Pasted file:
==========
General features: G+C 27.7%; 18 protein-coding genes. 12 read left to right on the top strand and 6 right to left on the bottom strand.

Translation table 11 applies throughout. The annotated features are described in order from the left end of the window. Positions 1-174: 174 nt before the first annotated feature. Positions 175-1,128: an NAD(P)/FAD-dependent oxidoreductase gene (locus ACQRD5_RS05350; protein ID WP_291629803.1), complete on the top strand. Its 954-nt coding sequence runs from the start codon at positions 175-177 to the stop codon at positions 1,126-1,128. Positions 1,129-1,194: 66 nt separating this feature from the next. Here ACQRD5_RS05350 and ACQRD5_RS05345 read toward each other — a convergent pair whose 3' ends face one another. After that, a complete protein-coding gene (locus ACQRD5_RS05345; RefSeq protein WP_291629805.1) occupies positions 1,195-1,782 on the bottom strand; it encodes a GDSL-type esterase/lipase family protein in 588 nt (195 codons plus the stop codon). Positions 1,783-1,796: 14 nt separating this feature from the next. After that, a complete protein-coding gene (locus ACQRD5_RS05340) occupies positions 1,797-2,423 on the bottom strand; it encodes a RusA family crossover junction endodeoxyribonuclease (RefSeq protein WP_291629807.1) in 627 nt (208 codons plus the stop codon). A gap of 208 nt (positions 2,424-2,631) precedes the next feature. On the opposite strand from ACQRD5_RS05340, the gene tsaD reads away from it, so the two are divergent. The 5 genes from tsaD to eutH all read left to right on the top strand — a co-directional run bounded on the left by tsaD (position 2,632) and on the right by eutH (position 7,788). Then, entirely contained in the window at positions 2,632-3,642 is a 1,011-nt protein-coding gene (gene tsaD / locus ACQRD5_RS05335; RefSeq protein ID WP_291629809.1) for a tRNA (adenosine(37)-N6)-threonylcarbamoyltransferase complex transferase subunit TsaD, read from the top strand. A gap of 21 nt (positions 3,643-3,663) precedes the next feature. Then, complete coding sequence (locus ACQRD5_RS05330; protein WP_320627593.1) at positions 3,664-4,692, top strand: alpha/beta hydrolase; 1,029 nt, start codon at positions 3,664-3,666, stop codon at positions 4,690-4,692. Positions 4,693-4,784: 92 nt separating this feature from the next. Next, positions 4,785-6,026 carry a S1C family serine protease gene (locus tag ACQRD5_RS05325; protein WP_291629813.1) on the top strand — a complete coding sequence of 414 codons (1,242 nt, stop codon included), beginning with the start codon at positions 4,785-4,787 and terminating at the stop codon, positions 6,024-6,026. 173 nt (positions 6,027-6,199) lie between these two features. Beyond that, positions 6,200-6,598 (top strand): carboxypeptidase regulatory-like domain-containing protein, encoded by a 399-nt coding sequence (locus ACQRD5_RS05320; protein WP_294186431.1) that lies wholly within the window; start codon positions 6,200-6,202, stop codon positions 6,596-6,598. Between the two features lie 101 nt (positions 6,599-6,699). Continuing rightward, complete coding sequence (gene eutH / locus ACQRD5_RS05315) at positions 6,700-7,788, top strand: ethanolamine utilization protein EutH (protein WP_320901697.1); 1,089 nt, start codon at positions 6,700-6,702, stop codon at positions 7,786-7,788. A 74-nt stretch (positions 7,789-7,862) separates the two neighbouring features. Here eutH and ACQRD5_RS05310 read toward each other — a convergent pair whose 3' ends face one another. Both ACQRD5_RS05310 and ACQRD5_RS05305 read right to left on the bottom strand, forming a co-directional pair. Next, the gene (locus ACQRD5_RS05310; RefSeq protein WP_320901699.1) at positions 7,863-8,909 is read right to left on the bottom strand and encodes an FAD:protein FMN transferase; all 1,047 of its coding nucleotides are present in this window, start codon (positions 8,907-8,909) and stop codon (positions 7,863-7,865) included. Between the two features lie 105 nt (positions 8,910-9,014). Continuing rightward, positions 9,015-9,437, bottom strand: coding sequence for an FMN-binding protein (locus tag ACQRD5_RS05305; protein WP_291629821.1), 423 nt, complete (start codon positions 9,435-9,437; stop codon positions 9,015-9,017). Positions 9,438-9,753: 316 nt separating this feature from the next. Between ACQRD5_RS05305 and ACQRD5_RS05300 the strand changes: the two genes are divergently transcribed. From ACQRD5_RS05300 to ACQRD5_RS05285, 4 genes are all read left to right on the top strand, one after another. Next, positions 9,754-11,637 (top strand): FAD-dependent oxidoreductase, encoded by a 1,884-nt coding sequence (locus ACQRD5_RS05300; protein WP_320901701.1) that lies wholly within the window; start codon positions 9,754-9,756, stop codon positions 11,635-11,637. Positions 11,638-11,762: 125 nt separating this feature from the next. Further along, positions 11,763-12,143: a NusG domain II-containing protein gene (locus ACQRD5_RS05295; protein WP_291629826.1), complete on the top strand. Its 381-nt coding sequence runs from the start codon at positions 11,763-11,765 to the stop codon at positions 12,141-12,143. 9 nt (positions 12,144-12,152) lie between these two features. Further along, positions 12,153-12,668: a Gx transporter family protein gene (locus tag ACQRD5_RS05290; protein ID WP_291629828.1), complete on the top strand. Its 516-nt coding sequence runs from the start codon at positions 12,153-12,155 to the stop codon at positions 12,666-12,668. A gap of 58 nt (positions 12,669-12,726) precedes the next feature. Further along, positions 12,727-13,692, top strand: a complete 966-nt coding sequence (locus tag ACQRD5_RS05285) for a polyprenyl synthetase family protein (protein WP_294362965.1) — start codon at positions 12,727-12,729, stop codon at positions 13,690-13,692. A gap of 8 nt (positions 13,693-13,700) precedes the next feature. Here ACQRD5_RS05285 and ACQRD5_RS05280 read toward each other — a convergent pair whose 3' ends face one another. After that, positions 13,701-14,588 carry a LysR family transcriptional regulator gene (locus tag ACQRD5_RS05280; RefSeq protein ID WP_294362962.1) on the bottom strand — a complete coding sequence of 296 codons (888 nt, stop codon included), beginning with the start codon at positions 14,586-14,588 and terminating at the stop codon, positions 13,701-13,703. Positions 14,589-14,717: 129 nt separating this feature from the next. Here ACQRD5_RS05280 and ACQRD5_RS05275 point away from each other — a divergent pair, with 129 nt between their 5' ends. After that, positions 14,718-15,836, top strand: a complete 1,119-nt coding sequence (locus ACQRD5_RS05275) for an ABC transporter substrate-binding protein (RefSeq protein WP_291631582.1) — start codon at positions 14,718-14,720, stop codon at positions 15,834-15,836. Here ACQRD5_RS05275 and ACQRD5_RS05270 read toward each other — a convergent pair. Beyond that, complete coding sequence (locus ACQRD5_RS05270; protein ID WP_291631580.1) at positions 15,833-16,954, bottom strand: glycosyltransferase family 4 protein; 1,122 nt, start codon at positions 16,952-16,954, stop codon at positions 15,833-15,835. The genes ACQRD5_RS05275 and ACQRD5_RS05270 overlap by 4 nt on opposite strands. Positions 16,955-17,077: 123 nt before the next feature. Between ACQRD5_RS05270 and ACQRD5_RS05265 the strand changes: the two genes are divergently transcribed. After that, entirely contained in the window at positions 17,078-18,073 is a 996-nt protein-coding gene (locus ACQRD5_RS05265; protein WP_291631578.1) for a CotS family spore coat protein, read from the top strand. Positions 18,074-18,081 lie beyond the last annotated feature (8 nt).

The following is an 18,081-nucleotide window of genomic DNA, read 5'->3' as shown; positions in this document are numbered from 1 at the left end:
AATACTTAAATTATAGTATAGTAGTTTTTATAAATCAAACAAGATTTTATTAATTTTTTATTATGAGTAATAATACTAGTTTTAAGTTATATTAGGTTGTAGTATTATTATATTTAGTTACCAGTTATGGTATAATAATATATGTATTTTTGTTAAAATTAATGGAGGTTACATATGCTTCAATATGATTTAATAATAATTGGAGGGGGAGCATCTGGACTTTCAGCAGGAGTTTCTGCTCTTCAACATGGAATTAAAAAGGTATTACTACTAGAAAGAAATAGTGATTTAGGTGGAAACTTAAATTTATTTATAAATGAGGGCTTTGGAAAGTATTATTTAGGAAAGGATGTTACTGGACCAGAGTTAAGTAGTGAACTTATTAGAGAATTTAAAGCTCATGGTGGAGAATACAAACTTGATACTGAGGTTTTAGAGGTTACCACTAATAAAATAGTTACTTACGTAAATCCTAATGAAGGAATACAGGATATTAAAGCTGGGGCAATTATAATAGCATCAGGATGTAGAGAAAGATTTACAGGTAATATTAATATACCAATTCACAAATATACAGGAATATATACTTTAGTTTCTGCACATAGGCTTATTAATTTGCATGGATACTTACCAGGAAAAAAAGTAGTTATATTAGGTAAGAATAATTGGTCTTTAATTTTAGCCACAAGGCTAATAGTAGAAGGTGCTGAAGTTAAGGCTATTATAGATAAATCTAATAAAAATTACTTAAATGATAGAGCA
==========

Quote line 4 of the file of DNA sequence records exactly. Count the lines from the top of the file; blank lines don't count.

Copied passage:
AATACTTAAATTATAGTATAGTAGTTTTTATAAATCAAACAAGATTTTATTAATTTTTTATTATGAGTAATAATACTAGTTTTAAGTTATATTAGGTTGTAGTATTATTATATTTAGTTACCAGTTATGGTATAATAATATATGTATTTTTGTTAAAATTAATGGAGGTTACATATGCTTCAATATGATTTAATAATAATTGGAGGGGGAGCATCTGGACTTTCAGCAGGAGTTTCTGCTCTTCAACATGGAATTAAAAAGGTATTACTACTAGAAAGAAATAGTGATTTAGGTGGAAACTTAAATTTATTTATAAATGAGGGCTTTGGAAAGTATTATTTAGGAAAGGATGTTACTGGACCAGAGTTAAGTAGTGAACTTATTAGAGAATTTAAAGCTCATGGTGGAGAATACAAACTTGATACTGAGGTTTTAGAGGTTACCACTAATAAAATAGTTACTTACGTAAATCCTAATGAAGGAATACAGGATATTAAAGCTGGGGCAATTATAATAGCATCAGGATGTAGAGAAAGATTTACAGGTAATATTAATATACCAATTCACAAATATACAGGAATATATACTTTAGTTTCTGCACATAGGCTTATTAATTTGCATGGATACTTACCAGGAAAAAAAGTAGTTATATTAGGTAAGAATAATTGGTCTTTAATTTTAGCCACAAGGCTAATAGTAGAAGGTGCTGAAGTTAAGGCTATTATAGATAAATCTAATAAAAATTACTTAAATGATAGAGCA